LANSING, Mich. — It would be bucking tradition, but an earlier start to Michigan’s firearm deer season might actually help attract hunters to a declining sport, a state lawmaker says.
“If hunters can’t bait deer, I’d like to see us extend the season to improve the odds they’ll get one,’’ Rep. Gary Eisen says. “Too many people have given up hunting as it is.’’
Eisen, R-St. Clair Township, introduced a bill this week that would change the dates of Michigan’s regular firearm deer season to Nov. 5 through Dec. 1.
It would be a jolt to traditionalists. The current firearm deer season opens on Nov. 15 and runs through Nov. 30. It’s been that way for more than 50 years.
Eisen says he understands tradition. He’s 64 and has been hunting since he was 10. But giving hunters another 11 days afield seems to be a fair move in light of a statewide baiting ban, which he says will reduce the deer harvest.
“I did it because of the baiting ban,’’ he said. “If you’re going to take something away, let’s give something back. Especially for the guy with a rifle or shotgun.’’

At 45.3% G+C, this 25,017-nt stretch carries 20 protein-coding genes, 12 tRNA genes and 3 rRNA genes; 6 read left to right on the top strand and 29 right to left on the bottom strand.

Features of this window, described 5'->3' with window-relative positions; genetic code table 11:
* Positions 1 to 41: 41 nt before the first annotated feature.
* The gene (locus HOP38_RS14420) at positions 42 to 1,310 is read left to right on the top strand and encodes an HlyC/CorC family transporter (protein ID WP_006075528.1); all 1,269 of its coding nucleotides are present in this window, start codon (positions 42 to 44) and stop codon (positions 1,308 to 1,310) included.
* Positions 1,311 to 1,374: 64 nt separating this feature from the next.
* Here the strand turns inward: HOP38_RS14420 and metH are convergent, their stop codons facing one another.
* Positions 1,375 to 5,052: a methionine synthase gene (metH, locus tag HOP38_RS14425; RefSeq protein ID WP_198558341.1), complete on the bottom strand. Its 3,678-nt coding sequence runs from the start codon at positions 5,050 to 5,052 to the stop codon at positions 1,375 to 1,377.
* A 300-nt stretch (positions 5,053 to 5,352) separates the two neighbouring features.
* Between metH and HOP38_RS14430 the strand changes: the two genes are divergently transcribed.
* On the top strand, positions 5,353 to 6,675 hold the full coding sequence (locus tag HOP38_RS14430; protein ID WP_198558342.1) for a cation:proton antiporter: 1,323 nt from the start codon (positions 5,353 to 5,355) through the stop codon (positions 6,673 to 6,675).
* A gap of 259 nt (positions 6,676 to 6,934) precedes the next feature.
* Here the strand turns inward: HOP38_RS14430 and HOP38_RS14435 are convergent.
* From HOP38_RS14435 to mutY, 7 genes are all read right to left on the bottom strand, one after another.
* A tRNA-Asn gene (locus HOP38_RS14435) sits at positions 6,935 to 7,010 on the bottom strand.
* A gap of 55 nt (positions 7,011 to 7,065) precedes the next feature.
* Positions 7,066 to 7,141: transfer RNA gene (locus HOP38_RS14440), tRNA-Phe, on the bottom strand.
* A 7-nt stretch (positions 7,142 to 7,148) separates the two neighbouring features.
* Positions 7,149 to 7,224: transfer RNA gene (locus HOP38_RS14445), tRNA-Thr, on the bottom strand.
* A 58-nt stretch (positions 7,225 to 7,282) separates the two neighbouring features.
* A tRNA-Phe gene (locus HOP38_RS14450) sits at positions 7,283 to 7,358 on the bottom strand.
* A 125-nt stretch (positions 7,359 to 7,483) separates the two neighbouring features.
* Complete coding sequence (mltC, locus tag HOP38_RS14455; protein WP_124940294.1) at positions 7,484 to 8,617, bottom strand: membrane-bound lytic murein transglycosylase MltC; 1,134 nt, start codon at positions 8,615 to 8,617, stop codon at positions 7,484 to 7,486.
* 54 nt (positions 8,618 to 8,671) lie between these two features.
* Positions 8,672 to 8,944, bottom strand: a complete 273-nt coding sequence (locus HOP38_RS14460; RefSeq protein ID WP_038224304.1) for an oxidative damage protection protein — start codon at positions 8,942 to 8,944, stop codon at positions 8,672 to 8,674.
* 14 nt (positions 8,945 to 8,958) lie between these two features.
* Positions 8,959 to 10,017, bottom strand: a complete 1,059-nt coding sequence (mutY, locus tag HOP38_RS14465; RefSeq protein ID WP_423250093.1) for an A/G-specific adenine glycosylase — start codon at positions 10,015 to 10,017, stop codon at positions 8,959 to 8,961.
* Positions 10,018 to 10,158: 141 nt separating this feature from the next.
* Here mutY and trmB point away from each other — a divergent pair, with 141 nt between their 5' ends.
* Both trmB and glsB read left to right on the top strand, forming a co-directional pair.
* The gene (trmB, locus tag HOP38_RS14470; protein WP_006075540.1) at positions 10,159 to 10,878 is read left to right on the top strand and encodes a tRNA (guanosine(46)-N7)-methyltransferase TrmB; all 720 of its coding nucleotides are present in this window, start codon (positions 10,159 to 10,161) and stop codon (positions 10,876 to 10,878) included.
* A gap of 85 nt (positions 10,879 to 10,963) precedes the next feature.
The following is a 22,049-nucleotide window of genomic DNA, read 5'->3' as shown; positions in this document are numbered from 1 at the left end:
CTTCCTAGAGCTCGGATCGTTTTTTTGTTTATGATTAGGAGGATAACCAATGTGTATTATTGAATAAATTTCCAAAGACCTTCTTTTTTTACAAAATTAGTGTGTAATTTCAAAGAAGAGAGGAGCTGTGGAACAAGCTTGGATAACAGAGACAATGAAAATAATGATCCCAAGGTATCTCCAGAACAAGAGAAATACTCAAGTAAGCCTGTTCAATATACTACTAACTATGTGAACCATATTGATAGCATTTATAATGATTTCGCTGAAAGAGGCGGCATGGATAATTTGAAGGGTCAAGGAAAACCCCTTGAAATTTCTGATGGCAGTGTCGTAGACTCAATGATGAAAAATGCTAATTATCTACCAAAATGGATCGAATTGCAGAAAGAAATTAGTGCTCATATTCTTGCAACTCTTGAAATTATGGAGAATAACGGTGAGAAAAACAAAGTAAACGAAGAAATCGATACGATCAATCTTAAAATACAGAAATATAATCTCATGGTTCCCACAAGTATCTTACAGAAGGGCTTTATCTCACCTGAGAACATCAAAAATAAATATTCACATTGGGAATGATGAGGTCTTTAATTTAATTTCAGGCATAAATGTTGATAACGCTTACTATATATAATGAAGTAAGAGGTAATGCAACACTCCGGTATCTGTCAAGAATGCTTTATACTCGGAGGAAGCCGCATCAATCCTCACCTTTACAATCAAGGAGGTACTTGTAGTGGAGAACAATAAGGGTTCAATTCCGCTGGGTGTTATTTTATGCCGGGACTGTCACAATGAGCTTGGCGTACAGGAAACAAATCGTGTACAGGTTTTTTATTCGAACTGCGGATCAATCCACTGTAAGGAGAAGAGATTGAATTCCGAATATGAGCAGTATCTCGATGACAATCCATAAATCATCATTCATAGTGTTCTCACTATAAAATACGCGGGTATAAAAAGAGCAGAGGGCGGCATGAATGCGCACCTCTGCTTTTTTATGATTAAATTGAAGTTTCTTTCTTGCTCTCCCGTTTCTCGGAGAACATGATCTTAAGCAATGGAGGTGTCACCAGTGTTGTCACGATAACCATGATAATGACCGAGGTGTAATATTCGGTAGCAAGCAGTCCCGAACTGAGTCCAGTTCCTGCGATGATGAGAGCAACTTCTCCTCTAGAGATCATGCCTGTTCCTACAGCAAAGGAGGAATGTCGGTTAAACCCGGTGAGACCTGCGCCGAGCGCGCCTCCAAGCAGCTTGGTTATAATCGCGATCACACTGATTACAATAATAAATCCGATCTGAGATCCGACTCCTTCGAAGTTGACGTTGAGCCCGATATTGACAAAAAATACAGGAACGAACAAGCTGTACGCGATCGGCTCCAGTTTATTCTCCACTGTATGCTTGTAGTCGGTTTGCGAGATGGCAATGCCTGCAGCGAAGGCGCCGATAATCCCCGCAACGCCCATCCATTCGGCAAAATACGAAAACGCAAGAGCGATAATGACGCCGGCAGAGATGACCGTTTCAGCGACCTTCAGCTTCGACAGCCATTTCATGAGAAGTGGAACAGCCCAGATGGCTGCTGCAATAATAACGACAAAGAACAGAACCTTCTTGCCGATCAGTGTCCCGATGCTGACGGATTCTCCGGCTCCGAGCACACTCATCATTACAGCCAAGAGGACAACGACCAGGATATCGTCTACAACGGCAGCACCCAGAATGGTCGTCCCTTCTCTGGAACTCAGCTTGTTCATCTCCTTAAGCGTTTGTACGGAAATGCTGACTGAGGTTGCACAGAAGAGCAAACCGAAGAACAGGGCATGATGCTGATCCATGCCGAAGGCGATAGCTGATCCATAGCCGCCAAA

Michigan lawmakers have advanced a bill that would lift Michigan’s ban on using bait to hunt deer, but Eisen said it does not have the support of Gov. Gretchen Whitmer.
“It won’t pass,’’ he said. “So, with the ban still in place, I say give us another week or so of fair chase. ‘’
Michigan’s baiting ban was approved by the state Natural Resources Commission in 2018 to stop the spread of chronic wasting disease.
The science supporting that decision has been questioned by many republican lawmakers, including Eisen.
The baiting ban comes amid a decline in Michigan’s hunting population. The state Department of Natural Resources says an estimated 600,000 hunters will be afield this season, which is down from as many as 1.2 million hunters back in the 1970s and 1980s.
Fewer young adults are getting into deer hunting and more baby boomers are aging out. That, Eisen says, does not bode well for Michigan.
“On my drive from St. Clair County to Lansing, I see 50 to 60 deer,’’ he said. “How many of them are going to be taken by cars and not hunters? Extending the season is one way to help manage the herd.’’
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